I was sitting there at that stoplight wondering if the old man in the teal pick-up truck saw me holding up my phone and snapping a picture of him. Well, not really of him, but of his truck.
I imagined him asking me, “What do you think you’re doing?”
And then I replied, out loud, like we were actually having a conversation, “I don’t know why, but I’m going to need your teal today. I’m going to need it to remind me there is something grounding and something steady and something for me, not against me, in this world.”
“Are you talking to me?” Luther asked from the backseat. He asks this a lot lately as I’ve been talking out loud to myself a ridiculous amount.
“No, I’m not. I’m just thinking out loud,” I said, once again lost in my own head. Thinking about teal and whether it would be enough to carry me.
I posted the truck picture later on Instagram with a caption reading: “I’m done with making pretty and making nice. I’m ready to make magic. (The color of this truck just drew this out of me.) #poetrymeetsreality #createyourownomens”
A common photo for a less than common moment. This is where everything is taking me. Like each choice I am needing to make as of late is a step away from ideal and a step towards work. But it’s my sort of work, if I can just convince myself I am strong enough for the undertaking. It’s the sort of work that needs things to get dreadfully common, so I can dip my litmus test of a body into those petri dishes and see if I can come out as shining gold. It is the work of an alchemist that must have cold, hard impenetrable metal to work with. My hands must become familiar with gray. My secret name must be that of Rumpelstiltskin. I must shatter the confines of so called reality and spin it into so much more.
After I took this photo I saw two more bits of teal. I was driving through downtown Oklahoma City when I saw a teal forklift that looked like it had been dipped in dirt and then sandblasted. The teal was peeking through, screaming something that hit me in a flash and then was gone. It was too quick to get a picture, even a blurry picture.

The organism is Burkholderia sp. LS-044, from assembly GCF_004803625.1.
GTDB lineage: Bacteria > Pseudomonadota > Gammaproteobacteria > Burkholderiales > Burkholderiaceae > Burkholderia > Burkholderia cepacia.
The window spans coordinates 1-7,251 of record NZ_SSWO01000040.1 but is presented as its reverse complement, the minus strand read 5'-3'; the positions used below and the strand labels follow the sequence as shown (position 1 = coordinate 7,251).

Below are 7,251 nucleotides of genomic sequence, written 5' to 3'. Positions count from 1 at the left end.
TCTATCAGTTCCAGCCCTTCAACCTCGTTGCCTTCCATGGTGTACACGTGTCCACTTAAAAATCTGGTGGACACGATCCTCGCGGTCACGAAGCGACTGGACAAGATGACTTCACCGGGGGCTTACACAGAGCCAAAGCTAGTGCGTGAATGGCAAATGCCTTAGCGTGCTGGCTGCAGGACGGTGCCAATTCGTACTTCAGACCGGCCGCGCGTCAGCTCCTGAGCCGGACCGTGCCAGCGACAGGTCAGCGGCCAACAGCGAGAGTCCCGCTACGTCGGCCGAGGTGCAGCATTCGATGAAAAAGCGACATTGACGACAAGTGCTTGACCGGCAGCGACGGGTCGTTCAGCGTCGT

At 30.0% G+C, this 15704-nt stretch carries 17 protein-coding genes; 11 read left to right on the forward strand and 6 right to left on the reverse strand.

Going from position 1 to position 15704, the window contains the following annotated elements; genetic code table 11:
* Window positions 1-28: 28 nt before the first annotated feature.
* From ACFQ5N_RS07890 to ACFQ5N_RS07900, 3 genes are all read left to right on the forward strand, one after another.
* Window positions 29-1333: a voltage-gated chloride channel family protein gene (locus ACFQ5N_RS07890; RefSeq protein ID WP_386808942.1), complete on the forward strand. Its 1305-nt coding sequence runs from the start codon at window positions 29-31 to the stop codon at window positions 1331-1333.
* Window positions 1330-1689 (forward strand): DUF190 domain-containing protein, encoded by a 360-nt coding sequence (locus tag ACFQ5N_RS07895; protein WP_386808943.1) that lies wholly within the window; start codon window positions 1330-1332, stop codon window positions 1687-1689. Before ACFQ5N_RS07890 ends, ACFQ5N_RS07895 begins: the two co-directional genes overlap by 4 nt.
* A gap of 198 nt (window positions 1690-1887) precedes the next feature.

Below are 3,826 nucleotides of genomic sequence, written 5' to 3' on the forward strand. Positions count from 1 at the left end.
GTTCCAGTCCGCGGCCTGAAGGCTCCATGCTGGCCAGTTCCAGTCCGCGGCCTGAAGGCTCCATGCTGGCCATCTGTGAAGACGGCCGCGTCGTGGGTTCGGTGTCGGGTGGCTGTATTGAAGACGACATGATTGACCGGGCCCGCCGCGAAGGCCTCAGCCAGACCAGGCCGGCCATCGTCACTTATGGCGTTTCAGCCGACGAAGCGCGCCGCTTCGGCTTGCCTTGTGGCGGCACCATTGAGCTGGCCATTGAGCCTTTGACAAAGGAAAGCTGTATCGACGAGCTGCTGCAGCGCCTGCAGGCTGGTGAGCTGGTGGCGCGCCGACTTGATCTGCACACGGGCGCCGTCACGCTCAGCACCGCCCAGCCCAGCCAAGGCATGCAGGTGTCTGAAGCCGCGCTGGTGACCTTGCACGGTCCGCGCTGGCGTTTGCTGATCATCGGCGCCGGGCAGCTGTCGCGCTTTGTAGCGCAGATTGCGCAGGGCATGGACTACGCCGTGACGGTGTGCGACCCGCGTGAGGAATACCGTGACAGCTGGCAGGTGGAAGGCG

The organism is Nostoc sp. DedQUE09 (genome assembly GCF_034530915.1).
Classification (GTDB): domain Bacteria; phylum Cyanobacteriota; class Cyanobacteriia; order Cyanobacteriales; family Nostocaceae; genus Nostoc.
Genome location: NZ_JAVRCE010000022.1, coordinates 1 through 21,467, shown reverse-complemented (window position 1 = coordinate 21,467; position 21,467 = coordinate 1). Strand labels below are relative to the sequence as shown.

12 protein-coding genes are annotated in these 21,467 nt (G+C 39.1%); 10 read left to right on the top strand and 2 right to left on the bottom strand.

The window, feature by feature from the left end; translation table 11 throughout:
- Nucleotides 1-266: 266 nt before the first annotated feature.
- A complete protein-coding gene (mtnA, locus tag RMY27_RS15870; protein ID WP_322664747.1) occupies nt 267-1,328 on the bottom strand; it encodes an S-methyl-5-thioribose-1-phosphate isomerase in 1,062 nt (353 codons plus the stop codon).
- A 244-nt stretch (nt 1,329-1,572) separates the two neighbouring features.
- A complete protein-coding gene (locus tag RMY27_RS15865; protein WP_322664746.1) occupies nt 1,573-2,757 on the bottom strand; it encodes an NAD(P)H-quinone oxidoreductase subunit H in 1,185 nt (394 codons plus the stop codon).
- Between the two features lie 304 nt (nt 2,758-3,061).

I drove a few more blocks and then saw the teal house. I wished I was a giant so I could pluck it like a tiny square starburst and tuck it into my pocket to suck on later when the time was ripe. But I know the problem with starbursts is you can’t hold on to them forever. Eventually they turn rock hard and lose their appeal. This teal little starburst of a house was for me now, and so in the time it takes for a car going 45 mph to pass a house, I sucked in air and called it enough.
Good things come in threes. I know there was something telling me that these omens (a name I chose to give my teal trinity) were preparing me for a rollercoaster that was getting ready to make the plunge into a dark cave, the kind that makes you wish you could scream, only it happens so fast that you can’t manage to remember where exactly a scream is supposed to originate from. But there was something else telling me that I could call the dark cave good and right and maybe even holy if I wanted to. There was something lingering behind that sixth sense that was telling me some unfortunate events were about to unravel. That something was saying “What if this too is what you choose to call good luck? What if it’s all good luck.”
I parked my car and walked a block with Luther, each step reverberating in my head like a drum beat, like jungle drums, pulsing you to that point where all motion stops and time stands still and you realize you are not just the hunter, but also the hunted. I walked into the store that sells some of my art. I didn’t know the girl working, but when I asked her if I could pick up my check, she said, “Yes, give me just a minute. I think it’s in the back.”